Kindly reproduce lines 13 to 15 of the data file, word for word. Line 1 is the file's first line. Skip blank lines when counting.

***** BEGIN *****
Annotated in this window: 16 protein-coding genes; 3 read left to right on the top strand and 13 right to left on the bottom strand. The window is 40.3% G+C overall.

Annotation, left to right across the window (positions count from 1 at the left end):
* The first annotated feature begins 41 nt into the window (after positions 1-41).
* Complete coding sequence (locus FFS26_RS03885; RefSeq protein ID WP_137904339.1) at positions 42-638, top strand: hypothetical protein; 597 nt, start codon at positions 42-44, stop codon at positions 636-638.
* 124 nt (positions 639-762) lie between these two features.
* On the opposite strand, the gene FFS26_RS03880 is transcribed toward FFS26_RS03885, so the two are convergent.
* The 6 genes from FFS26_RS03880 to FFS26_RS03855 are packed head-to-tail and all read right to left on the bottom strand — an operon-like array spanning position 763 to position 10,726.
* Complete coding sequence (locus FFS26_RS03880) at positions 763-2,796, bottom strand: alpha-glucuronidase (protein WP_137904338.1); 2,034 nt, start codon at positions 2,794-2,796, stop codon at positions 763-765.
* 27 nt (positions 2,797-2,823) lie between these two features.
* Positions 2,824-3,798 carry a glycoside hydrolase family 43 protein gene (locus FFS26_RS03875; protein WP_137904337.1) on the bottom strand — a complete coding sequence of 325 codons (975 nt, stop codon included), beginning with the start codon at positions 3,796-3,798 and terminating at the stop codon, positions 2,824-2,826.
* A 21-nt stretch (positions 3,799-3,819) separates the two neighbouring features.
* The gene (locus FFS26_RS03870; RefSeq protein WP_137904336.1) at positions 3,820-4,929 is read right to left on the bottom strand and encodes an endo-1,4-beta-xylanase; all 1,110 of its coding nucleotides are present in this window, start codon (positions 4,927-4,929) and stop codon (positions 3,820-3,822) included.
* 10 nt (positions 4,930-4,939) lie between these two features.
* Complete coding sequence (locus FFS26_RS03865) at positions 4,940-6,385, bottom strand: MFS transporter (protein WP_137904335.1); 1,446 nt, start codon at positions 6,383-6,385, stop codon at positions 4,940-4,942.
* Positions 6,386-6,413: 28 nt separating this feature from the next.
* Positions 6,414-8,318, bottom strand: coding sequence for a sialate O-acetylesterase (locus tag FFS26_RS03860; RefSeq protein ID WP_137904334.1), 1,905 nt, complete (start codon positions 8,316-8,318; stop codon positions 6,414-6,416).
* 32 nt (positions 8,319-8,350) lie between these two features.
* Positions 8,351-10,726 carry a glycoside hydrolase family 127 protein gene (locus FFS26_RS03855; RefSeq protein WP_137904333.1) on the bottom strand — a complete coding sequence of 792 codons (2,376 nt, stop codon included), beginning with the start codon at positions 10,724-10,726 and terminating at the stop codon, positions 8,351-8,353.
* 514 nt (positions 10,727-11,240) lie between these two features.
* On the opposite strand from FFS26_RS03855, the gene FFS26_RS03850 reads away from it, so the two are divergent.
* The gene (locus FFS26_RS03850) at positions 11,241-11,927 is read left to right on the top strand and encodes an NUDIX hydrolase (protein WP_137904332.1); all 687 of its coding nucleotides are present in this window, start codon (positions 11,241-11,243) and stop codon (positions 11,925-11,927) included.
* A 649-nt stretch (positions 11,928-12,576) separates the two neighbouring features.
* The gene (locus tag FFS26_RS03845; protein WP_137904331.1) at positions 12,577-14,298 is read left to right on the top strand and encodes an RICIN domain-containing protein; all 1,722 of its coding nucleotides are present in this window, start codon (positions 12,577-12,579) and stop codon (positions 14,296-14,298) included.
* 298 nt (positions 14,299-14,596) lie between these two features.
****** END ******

* 10 nt (positions 4,930-4,939) lie between these two features.
* Complete coding sequence (locus FFS26_RS03865) at positions 4,940-6,385, bottom strand: MFS transporter (protein WP_137904335.1); 1,446 nt, start codon at positions 6,383-6,385, stop codon at positions 4,940-4,942.
* Positions 6,386-6,413: 28 nt separating this feature from the next.